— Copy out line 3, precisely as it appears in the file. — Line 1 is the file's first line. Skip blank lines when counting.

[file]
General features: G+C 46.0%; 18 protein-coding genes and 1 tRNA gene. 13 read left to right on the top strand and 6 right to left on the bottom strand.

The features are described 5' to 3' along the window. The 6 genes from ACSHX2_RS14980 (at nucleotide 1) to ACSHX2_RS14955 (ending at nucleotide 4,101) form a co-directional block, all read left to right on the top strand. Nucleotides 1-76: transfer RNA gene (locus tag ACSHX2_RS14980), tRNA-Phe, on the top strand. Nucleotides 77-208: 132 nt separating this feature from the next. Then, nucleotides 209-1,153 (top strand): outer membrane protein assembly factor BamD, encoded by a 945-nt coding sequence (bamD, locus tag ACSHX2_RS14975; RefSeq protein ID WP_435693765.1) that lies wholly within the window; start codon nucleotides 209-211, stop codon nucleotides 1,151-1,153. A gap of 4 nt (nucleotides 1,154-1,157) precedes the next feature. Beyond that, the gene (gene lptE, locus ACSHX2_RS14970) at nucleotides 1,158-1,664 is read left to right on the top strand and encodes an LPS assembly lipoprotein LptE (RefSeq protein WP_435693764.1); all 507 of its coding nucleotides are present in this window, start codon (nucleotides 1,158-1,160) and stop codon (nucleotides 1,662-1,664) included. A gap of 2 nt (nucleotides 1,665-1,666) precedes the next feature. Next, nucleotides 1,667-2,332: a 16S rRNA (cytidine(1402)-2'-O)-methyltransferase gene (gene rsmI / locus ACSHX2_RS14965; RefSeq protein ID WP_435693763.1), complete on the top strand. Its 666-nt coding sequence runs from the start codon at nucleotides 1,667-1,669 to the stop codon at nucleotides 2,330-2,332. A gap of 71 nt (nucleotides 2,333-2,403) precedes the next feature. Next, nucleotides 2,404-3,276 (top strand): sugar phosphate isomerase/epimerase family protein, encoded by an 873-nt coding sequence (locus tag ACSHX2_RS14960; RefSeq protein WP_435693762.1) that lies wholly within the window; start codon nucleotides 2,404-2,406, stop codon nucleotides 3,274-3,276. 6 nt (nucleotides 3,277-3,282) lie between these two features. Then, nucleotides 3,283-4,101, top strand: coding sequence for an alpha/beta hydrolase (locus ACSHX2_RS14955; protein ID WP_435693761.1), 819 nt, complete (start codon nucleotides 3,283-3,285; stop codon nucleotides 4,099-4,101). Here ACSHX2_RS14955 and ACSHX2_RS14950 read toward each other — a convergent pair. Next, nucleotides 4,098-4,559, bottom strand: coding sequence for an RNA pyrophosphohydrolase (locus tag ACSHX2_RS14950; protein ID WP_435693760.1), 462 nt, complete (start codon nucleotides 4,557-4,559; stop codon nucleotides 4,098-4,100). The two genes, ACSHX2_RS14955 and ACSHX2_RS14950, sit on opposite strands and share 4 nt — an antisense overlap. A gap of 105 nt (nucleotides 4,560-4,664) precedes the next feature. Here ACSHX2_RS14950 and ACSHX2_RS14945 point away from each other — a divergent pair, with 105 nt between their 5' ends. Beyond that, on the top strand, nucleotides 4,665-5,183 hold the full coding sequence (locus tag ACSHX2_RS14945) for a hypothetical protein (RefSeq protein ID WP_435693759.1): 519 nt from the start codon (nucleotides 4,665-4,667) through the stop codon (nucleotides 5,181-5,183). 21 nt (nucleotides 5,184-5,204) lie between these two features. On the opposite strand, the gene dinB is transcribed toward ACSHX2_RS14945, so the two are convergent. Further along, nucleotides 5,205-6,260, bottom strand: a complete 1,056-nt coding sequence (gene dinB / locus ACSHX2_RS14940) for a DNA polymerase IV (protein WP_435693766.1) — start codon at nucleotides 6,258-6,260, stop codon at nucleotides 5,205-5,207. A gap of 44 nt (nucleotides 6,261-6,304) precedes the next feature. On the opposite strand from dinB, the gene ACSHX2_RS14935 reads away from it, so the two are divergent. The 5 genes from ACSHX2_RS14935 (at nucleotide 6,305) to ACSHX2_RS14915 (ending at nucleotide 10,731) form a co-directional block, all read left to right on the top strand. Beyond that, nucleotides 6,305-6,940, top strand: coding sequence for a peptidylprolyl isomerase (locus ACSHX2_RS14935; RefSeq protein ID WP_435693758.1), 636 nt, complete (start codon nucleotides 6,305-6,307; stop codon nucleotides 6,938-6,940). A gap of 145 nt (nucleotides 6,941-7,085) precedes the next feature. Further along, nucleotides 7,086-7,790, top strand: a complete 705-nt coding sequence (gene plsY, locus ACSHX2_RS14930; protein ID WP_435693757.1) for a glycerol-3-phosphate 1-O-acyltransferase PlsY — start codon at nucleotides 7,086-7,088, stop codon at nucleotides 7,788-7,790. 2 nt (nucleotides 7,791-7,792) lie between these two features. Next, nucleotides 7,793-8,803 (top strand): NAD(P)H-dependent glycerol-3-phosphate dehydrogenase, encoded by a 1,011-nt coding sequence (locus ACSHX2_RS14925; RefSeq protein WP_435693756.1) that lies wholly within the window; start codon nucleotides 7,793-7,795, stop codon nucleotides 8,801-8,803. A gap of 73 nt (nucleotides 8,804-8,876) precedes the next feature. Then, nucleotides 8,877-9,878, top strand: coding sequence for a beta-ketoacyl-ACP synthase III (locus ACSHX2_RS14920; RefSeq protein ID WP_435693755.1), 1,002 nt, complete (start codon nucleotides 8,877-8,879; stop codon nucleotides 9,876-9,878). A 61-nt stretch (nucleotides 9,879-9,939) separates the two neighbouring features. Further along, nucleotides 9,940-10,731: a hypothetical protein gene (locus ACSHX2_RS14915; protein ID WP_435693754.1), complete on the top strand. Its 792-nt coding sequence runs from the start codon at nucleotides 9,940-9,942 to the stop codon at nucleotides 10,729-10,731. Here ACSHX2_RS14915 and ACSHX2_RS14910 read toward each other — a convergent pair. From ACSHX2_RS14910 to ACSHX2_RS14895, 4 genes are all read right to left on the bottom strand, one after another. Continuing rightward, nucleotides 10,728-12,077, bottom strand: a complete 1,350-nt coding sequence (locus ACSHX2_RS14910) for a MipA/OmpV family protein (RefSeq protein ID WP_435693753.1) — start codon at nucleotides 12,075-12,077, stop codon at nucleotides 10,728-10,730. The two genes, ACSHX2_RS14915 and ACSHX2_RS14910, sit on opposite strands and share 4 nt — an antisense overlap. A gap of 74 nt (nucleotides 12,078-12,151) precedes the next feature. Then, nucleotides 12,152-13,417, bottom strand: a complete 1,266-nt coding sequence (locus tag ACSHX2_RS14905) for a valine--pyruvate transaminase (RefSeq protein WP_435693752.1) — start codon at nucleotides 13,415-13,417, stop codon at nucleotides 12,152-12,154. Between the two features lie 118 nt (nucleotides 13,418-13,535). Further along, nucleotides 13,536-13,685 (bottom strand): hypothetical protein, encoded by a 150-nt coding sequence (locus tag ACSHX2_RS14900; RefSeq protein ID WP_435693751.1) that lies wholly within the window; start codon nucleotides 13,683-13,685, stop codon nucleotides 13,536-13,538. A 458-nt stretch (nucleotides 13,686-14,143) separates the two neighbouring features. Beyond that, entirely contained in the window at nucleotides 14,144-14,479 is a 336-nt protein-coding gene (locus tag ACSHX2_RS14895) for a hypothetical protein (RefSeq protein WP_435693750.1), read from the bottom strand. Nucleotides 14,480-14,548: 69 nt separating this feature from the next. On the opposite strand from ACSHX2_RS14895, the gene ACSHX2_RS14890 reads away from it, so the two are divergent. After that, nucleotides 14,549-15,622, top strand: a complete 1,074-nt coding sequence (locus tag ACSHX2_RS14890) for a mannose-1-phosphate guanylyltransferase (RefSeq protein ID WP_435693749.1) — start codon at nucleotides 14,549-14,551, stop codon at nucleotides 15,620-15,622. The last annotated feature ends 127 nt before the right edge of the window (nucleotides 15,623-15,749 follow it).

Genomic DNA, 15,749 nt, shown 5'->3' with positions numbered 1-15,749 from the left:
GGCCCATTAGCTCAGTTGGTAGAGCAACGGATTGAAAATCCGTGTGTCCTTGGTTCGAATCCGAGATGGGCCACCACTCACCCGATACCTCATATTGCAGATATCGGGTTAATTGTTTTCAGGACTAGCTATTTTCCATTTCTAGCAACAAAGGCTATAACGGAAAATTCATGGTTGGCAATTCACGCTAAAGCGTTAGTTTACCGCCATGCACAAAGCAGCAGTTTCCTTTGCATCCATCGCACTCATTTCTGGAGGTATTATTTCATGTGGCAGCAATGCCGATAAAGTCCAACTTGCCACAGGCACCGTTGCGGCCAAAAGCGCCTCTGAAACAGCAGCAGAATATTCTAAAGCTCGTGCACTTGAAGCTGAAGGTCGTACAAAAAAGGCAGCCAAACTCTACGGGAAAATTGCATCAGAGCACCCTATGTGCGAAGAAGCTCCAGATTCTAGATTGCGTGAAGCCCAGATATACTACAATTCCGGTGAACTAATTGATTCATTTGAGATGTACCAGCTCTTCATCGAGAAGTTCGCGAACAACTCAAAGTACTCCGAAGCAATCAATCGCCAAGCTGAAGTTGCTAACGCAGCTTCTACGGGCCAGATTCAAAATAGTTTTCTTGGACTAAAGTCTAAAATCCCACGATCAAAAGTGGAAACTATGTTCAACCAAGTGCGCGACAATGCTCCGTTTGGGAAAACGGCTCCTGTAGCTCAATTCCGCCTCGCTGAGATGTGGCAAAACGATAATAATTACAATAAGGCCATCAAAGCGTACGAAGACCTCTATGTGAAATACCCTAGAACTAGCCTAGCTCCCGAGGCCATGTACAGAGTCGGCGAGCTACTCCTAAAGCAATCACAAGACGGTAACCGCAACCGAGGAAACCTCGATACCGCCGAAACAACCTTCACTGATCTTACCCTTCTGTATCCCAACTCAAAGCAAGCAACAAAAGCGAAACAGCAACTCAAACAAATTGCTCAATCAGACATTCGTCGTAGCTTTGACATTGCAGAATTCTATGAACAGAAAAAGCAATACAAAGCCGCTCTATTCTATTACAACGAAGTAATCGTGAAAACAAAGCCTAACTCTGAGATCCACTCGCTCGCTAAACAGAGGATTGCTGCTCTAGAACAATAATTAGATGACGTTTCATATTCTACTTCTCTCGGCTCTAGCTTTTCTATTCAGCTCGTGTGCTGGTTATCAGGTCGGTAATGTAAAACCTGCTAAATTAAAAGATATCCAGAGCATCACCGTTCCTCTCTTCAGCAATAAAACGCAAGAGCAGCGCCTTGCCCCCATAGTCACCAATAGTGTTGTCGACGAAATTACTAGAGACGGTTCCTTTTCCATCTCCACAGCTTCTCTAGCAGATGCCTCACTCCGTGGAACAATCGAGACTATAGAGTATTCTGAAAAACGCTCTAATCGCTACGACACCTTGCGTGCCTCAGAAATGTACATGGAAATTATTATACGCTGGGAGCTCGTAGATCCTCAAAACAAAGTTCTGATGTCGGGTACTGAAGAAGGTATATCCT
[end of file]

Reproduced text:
Genomic DNA, 15,749 nt, shown 5'->3' with positions numbered 1-15,749 from the left: